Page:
SC GOP threatens to sue Haley’s former primary foe
COLUMBIA — The South Carolina Republican Party ordered former GOP gubernatorial candidate Tom Ervin on Thursday to stop calling himself an independent Republican, which Ervin said tramples the constitutional right to free speech.
State GOP Chairman Matt Moore threatened legal action if Ervin doesn’t immediately stop running TV ads that identify him as an “independent Republican for governor,” saying the ads mislead voters.
But Ervin, a GOP donor, said that’s exactly what he is. He provided copies to The Associated Press of cards identifying him as a “2014 sustaining member” to both the state Republican Party and Republican National Committee. The latter specifies he’s been a member since 2005. Voters don’t register by party in South Carolina, but Ervin said he’s voted in Republican primaries since at least 2004.
“Using Chairman Moore’s ‘logic,’ voters who consider themselves Republicans – but don’t agree with the governor – are no longer Republican,” he said in a statement that ended with, “Oh, and I hope she joins me in opposing frivolous lawsuits.”
Ervin’s ads began running Monday, 10 days after he withdrew from the June primary, saying two months didn’t give him enough time to introduce himself to voters. Ervin said he decided to bypass a primary challenge to Gov. Nikki Haley to instead pursue being a petition candidate on the November ballot against Haley and Democratic Sen. Vincent Sheheen. Doing so requires gathering the signatures of 10,000 registered voters by July 15.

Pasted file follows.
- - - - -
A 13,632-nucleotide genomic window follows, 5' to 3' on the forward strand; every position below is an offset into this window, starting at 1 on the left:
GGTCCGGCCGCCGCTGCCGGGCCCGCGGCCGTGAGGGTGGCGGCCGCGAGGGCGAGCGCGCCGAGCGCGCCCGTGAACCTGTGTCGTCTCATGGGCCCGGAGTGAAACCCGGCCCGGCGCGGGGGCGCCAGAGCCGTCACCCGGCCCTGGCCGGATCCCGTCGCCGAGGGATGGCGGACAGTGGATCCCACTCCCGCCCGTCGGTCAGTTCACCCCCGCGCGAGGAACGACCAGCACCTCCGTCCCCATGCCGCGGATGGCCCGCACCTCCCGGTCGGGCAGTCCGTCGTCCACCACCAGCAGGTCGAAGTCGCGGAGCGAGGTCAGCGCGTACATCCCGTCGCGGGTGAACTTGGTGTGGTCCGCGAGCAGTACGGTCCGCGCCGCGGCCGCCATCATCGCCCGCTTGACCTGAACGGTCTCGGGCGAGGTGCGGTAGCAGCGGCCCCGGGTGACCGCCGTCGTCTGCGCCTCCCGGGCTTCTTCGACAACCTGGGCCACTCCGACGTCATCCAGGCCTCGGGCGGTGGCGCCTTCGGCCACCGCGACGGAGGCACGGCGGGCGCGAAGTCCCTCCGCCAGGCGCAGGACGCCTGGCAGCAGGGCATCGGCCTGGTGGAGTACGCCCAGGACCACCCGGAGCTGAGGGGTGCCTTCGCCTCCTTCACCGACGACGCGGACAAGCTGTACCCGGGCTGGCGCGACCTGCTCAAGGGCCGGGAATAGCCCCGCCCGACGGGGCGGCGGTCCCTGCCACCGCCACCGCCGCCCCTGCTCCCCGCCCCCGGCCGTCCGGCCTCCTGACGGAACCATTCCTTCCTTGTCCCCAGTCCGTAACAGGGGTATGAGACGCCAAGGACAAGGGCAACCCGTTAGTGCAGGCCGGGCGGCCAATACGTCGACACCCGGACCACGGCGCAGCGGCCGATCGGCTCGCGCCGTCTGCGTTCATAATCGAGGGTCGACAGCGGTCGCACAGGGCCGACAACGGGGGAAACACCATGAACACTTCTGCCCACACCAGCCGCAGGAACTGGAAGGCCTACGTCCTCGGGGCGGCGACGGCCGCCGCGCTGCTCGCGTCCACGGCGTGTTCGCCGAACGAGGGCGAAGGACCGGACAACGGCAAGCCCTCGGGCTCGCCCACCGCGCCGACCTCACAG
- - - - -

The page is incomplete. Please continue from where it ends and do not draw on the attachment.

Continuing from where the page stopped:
Moore said Ervin forfeited the right to run in the GOP primary, so he can’t call himself a Republican.
“I’ve got the responsibility of making sure candidates tell the truth,” Moore said. “He’s not a Republican in law or practice.”
Former House Speaker Pro Tem Doug Smith, the state GOP party’s lawyer, sent Ervin a cease-and-desist letter Thursday.
Ervin, a Greenville attorney and radio station owner, said it shows Haley is concerned about his candidacy.
“We live in a free country. Thank goodness for freedom of speech,” he told the AP. “I will not be controlled by any special interest group. I’m independent. Mr. Moore is doing the bidding of Gov. Haley. They don’t own the trademark on the word Republican.”
The ads are scheduled to run for another week or so, he said.
Nothing in state law bars Ervin, a former judge and state House member, from calling himself a Republican. State law addresses only candidates who lose in a primary. Under election law, if Ervin had stayed in the GOP race and lost in June, he could not run as a petition candidate in November.
Smith said the rule is set by other court cases. He points to a 1961 decision in New York state as setting clear precedent that Ervin can’t identify himself as a Republican.
The First Amendment doesn’t give Ervin the right to lead voters to believe he’s a Republican candidate, Smith said.
“Nothing stops the judge from saying he’s an independent conservative or a conservative independent. Just using the word Republican is where the problem is,” he said. “If he looks at this critically, he’ll come to the conclusion that it’s better for him to take just the word Republican out.”
Ervin said he will be on the ballot and he’s distributing petitions for signatures.
His initial campaign disclosure, filed April 5, showed he’d loaned his campaign $420,000. After expenses, he had just $270,000 available, compared to Haley’s $4.3 million and Sheheen’s $1.7 million as of March 31.